6/28/17

Budget Travels: St. Catharines & Welland Canal, Ontario Canada



Living in Western New York, sometimes I feel like there aren't many places to explore within a short distance. It's a wildly incorrect assumption and this summer, I've decided to try and explore the region in which I live a bit more. So naturally I started by going to visit my neighbors in the north, and took a trip to St. Catharines, Ontario Canada. ;)

Considering where I live, and the special relationship that exists and has existed for years between Canada and Western New York, it seems justifiable to include Ontario province in my adventure radius. I have always had wanderlust, but I often have my sights set on places far away. However, my bank account and my desires don't always align, so I decided that this summer would be the summer of budget friendly adventures! I thought it would be nice to try and document these excursions here on the blog, as I'm sure I'm not the only one who wants to travel without breaking the bank or really, let's be honest, being able to do so. I'm also excited to really explore places within my own neck of the woods (more or less) as I'm embarrassed to admit just how little I have experienced in my own region. So here's to a summer filled with adventures seeking to change that!

Anyway, back to my trip to St. Catharines... it's a city I've heard the name of over the years but my knowledge really ended there. I still feel like I haven't really been there if I'm honest, because the place we really went to check out was the Welland Canal and Lock 3 which is located in St. Catharines. I can't even explain where it started but a few weeks ago, I was reading about the history of the Welland Canal and it really is a fascinating story. Start with wikipedia (just remember, it's wikipedia!!) and check out some youtube videos too if you fancy. The history of the canal really is interesting. For those that don't know, the Welland canal was built to allow large ships (like huge ocean cargo ships) to navigate through the Great Lakes, from Lake Ontario to Lake Erie and onward. It is part of a larger pathway that allows these massive ships to come from the ocean all the way to the Great Lakes. To get these ships from Lake Ontario to Lake Erie isn't as simple as navigating a smaller seaway - it involves going from a lower lake to a higher lake. To achieve this, ships need to go through a series of locks which raise and lower the ships to allow them to navigate from one lake to another.





After reading all about the canal, I decided I wanted to go check it out for myself. There are locks in the WNY region, but I've never seen them in action, so my curiosity, coupled with the fact that I could pick up more of my favorite Canadian treats made the trip a must. St. Catharines is a perfect spot to experience the canal since there is also a museum - The St. Catharine's Museum, and they have a really great observation deck to watch the whole process of ships coming in and out (or up and down as they say).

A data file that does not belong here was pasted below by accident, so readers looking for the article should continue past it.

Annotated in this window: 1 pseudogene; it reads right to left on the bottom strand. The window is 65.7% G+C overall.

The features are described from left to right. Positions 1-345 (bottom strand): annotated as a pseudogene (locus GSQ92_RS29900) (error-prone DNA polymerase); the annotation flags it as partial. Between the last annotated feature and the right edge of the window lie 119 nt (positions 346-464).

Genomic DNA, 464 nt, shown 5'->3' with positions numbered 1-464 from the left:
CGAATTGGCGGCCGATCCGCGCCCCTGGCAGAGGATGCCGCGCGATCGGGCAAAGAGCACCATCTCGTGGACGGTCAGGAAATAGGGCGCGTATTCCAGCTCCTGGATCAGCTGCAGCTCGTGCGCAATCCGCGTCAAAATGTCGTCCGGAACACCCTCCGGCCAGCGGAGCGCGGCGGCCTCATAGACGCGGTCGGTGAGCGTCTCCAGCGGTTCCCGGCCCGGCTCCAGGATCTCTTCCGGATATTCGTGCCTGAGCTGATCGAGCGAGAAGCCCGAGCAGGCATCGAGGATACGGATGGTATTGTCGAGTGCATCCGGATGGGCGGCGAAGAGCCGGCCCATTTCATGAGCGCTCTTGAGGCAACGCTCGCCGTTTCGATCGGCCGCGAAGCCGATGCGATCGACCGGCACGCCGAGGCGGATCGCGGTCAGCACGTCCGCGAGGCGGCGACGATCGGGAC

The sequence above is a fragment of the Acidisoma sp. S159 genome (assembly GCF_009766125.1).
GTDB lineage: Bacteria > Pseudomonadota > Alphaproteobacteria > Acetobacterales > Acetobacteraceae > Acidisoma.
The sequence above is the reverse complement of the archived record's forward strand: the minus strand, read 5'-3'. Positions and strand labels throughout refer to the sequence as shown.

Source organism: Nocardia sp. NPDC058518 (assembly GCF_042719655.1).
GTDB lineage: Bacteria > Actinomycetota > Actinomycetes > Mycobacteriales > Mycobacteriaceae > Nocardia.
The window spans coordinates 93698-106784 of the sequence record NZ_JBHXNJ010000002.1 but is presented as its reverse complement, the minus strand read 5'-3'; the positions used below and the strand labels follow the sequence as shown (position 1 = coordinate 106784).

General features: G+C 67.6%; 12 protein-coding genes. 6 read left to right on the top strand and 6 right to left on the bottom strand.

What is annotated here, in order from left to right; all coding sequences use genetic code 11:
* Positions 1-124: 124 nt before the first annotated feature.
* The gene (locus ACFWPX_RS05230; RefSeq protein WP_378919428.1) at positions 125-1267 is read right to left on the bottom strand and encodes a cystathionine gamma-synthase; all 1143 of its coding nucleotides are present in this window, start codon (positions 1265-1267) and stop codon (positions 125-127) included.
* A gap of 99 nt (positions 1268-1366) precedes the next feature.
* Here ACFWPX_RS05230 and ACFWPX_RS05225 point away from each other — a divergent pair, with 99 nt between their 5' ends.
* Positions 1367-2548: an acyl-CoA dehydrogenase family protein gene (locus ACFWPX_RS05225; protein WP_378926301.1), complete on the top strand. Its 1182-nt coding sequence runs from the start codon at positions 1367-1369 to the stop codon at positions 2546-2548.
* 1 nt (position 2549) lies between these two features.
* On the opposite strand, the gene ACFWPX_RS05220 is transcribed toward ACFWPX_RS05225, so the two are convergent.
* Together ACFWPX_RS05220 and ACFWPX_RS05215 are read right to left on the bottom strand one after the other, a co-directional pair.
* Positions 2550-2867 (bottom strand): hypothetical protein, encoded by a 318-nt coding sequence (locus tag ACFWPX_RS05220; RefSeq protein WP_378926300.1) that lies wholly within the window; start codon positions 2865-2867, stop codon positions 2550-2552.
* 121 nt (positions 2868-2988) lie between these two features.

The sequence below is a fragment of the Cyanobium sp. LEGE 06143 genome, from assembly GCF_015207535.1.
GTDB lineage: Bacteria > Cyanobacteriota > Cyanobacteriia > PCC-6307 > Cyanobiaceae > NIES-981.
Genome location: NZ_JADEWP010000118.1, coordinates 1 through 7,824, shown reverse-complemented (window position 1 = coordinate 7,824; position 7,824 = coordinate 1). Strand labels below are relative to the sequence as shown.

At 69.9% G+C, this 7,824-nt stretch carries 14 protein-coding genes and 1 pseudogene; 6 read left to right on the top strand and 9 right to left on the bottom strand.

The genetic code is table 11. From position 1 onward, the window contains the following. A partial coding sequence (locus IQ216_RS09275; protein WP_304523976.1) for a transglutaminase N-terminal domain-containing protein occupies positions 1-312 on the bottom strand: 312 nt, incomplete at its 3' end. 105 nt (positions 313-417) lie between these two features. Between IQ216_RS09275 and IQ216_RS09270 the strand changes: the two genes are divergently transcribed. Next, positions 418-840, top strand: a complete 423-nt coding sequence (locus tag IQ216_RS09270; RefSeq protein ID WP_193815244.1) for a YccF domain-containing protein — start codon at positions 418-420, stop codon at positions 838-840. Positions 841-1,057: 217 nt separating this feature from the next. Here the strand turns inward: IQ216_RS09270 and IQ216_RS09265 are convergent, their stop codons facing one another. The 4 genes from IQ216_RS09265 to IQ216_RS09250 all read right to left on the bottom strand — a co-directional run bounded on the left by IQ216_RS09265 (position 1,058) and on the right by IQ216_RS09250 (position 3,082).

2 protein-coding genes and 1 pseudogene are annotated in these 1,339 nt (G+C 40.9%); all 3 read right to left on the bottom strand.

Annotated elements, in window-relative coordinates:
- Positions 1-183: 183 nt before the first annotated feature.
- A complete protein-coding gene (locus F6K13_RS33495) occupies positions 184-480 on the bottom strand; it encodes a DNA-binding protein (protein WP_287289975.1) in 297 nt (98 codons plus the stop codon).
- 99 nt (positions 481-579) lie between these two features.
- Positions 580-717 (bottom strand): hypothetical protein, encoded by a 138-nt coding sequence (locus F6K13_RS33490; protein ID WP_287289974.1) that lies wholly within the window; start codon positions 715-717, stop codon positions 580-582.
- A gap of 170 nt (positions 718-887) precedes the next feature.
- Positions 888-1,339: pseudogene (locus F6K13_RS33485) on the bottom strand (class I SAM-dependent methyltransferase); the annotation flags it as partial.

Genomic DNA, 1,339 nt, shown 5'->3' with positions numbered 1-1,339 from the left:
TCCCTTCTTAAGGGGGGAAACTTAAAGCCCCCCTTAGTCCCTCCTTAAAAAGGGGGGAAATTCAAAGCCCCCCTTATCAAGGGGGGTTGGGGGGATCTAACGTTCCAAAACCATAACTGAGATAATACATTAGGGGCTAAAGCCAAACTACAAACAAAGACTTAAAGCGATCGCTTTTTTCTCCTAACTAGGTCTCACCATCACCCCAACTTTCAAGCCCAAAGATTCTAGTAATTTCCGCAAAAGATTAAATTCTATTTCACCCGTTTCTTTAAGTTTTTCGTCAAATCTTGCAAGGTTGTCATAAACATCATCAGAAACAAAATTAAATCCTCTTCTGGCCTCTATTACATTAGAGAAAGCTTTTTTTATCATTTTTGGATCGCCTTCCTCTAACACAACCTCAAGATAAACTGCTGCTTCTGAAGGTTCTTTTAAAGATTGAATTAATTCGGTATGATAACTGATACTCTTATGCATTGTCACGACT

The museum is free, and the parking is also free. It's a gorgeous spot and when we went to check it out, it was certainly an international hub. People come from all over the world to experience the canal! As someone with a degree in sociology, I felt my ethnographic research skills coming back as I took in all the different exchanges occurring around me from people who had traveled far and wide to visit this one particular place. I could have easily sat and people watched for awhile.






Watching the ships is a fascinating experience and honestly, in some ways I find it hard to describe. I still don't fully understand how exactly it all works!! I was so mystified by the process that at times I just had to appreciate the ingenuity of it all. We got to watch a ship going down through the canal, and up. I could see spending even more time traveling along the canal to see ships pass through other locks as well.

A great part of the museum is that they post what ships are coming through and at what times, so it helps to plan your trip in order to catch them as they go through Lock 3. You can also call for the information - the number is on their site.

If you do go to Lock 3 in St. Catharines, do also take a walk around inside the museum. They have interesting historical artifacts from the history of St. Catharines and the region as a whole - including from the Underground Railroad, WWI, and WW2. 

If you live in the WNY region, and have not experienced the canal or see the big ocean liners coming through the locks, I encourage you to take the short trip north to experience it. It's free, you can pick up some Cadbury, grab some poutine and enjoy a *real* authentic Timmy's. What have you got to lose, eh?

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